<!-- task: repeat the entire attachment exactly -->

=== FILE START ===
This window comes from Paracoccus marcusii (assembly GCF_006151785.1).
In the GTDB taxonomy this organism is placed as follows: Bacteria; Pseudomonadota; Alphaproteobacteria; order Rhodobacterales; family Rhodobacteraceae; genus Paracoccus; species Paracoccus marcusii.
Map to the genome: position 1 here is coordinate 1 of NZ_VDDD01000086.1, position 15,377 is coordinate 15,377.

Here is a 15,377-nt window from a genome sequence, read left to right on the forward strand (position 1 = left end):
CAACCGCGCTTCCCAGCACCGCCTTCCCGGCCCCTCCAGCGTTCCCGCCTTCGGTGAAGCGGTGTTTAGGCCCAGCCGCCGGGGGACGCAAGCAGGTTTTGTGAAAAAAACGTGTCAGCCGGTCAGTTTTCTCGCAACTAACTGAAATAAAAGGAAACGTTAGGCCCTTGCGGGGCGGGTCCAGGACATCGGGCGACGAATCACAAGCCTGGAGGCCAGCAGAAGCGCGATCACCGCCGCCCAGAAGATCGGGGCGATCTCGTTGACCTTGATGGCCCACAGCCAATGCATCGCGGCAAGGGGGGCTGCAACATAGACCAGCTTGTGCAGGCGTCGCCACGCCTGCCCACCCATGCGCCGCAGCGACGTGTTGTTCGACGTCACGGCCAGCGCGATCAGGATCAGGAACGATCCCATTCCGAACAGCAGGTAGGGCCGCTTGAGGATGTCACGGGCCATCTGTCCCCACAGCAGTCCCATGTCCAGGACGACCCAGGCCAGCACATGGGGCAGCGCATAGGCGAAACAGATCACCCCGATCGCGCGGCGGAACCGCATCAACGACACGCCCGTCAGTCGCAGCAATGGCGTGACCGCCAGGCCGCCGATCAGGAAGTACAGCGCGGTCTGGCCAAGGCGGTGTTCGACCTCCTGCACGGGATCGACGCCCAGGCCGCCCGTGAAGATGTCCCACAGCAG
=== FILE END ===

This window comes from Paracoccus marcusii (assembly GCF_006151785.1).
In the GTDB taxonomy this organism is placed as follows: Bacteria; Pseudomonadota; Alphaproteobacteria; order Rhodobacterales; family Rhodobacteraceae; genus Paracoccus; species Paracoccus marcusii.
Map to the genome: position 1 here is coordinate 1 of NZ_VDDD01000086.1, position 15,377 is coordinate 15,377.

Here is a 15,377-nt window from a genome sequence, read left to right on the forward strand (position 1 = left end):
CAACCGCGCTTCCCAGCACCGCCTTCCCGGCCCCTCCAGCGTTCCCGCCTTCGGTGAAGCGGTGTTTAGGCCCAGCCGCCGGGGGACGCAAGCAGGTTTTGTGAAAAAAACGTGTCAGCCGGTCAGTTTTCTCGCAACTAACTGAAATAAAAGGAAACGTTAGGCCCTTGCGGGGCGGGTCCAGGACATCGGGCGACGAATCACAAGCCTGGAGGCCAGCAGAAGCGCGATCACCGCCGCCCAGAAGATCGGGGCGATCTCGTTGACCTTGATGGCCCACAGCCAATGCATCGCGGCAAGGGGGGCTGCAACATAGACCAGCTTGTGCAGGCGTCGCCACGCCTGCCCACCCATGCGCCGCAGCGACGTGTTGTTCGACGTCACGGCCAGCGCGATCAGGATCAGGAACGATCCCATTCCGAACAGCAGGTAGGGCCGCTTGAGGATGTCACGGGCCATCTGTCCCCACAGCAGTCCCATGTCCAGGACGACCCAGGCCAGCACATGGGGCAGCGCATAGGCGAAACAGATCACCCCGATCGCGCGGCGGAACCGCATCAACGACACGCCCGTCAGTCGCAGCAATGGCGTGACCGCCAGGCCGCCGATCAGGAAGTACAGCGCGGTCTGGCCAAGGCGGTGTTCGACCTCCTGCACGGGATCGACGCCCAGGCCGCCCGTGAAGATGTCCCACAGCAG